As the leader of an evolving organization, you’re expected to keep employee and customer data as secure as possible. However, aging technology and processes sometimes result in disconnects and even mistakes that interfere with regulatory compliance requirements. For example, the financial industry is rife with examples of tax and recordkeeping violations, and the penalties can range from hundreds to thousands of dollars.
So, what are common mistakes that cause otherwise responsible organizations in various fields to fall out of compliance when they make the move to new solutions? The following are some examples that you should avoid to minimize your risk of missing compliance requirements.
1. Forgetting about GDPR
General Data Protection Regulations (GDPR) went into effect in May 2018, and while they primarily affect European companies, they also affect American companies that collect, maintain or process personal data for people living in the European Union. If your business has no dealings whatsoever with folks in the EU, that’s one thing, but in today’s global economy, it’s best to be ready if you decide to expand at some point in the future.
Regardless, these regulations are a good standard to strive for. They require that businesses be aware of the types of data they collect, keep on top of security breaches and follow a clear, transparent consent process, among other things. For example, as an article in CSO explains, “Opting for a mailing list does not give the small-business owner the ability to use a customer’s data for something else unless this is outlined. Individuals should also know how to withdraw from your database at any time.”
Regardless, these regulations are a good standard to strive for. They require that businesses be aware of the types of data they collect, stay ahead of security breaches and follow a clear, transparent consent process, among other things. For example, as an article in CSO explains, “Opting in for a mailing list does not give the small-business owner the ability to use a customer’s data for something else unless this is outlined. Individuals should also know how to withdraw from your database at any time.”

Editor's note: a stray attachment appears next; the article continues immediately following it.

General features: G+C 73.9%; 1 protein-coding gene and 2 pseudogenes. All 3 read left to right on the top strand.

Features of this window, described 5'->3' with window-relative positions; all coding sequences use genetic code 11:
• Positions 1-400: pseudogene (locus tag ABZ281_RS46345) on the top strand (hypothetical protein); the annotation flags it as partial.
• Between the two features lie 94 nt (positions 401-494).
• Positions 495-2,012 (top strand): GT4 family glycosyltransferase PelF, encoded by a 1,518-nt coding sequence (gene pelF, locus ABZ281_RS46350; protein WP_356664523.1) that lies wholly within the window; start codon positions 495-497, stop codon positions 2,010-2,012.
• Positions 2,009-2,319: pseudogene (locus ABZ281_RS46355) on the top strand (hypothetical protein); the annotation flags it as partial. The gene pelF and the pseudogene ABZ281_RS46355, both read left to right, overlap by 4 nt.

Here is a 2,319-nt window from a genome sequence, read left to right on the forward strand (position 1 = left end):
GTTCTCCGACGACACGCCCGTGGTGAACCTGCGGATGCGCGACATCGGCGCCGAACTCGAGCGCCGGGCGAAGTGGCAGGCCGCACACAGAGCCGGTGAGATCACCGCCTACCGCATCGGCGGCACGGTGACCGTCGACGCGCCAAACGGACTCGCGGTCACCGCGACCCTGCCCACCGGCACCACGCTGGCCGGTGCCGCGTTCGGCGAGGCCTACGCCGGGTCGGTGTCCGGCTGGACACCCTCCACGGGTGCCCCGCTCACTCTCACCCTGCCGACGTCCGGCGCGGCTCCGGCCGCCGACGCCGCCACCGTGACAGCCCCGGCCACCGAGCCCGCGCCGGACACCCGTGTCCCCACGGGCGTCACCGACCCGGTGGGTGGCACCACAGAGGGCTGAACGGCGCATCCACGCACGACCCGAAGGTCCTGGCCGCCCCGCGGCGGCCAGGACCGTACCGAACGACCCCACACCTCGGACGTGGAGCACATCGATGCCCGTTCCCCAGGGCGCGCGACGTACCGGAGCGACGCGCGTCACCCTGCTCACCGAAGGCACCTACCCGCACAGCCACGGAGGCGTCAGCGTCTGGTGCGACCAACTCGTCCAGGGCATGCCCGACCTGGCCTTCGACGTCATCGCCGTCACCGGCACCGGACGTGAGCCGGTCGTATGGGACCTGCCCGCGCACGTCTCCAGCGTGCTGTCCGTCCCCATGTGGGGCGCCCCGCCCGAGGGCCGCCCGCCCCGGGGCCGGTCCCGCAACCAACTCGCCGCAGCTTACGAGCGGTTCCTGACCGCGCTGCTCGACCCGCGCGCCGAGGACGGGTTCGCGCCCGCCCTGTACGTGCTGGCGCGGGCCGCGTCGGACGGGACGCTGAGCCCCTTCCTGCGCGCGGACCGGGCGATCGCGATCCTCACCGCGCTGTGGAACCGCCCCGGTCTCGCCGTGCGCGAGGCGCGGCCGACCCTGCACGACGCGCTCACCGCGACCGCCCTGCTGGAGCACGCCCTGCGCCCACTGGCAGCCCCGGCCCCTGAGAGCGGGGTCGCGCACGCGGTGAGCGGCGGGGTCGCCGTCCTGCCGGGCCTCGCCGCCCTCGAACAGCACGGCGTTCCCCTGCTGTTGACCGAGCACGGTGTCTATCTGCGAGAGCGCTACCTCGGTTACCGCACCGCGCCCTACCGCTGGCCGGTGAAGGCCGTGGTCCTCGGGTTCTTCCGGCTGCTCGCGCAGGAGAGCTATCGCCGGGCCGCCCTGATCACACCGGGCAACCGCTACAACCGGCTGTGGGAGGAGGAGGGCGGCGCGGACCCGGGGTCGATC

It’s a good idea to keep GDPR in mind as you move to the cloud.
2. Not checking out third parties thoroughly
It’s likely that your business is partnering with at least one vendor to implement and improve cloud solutions. Perhaps a managed services provider is handling this for you, or maybe your business uses an offsite data center. In both cases, it’s still your responsibility to ensure that vendors and other subcontractors follow these guidelines to protect data and maintain the same level of security.
3. Allowing BYOD without a tight policy
Bring your own device (BYOD) policies are popular in many businesses, but they can backfire if the policies don’t follow a strict set of security protocols. For example, it’s necessary to have data encryption and strong password requirements to address any security issues with apps or software. Make sure you have an adequate BYOD policy in place when moving to the cloud or allowing employees to use their own cell phones, tablets and computers.
4. Collecting unnecessary information
Many customers don’t think twice about turning over personal data such as Social Security numbers, even for something as simple as a fishing license. However, as a general rule, if certain pieces of customer data aren’t needed, don’t collect them. If you do have a good reason for collecting the data that you do, explain your rationale to customers and share how you’ll use their data.
Aside from not having a disaster recovery plan or not providing adequate training for your employees, you should be able to meet compliance requirements if you avoid the four mistakes discussed here.
If you need help navigating the ever-changing landscape, you can always contact us. After all, shoring up your environment to meet compliance is vital to your success. Being aware of the security benefits that cloud computing offers will inform the steps you take to keep your company’s data as secure as possible.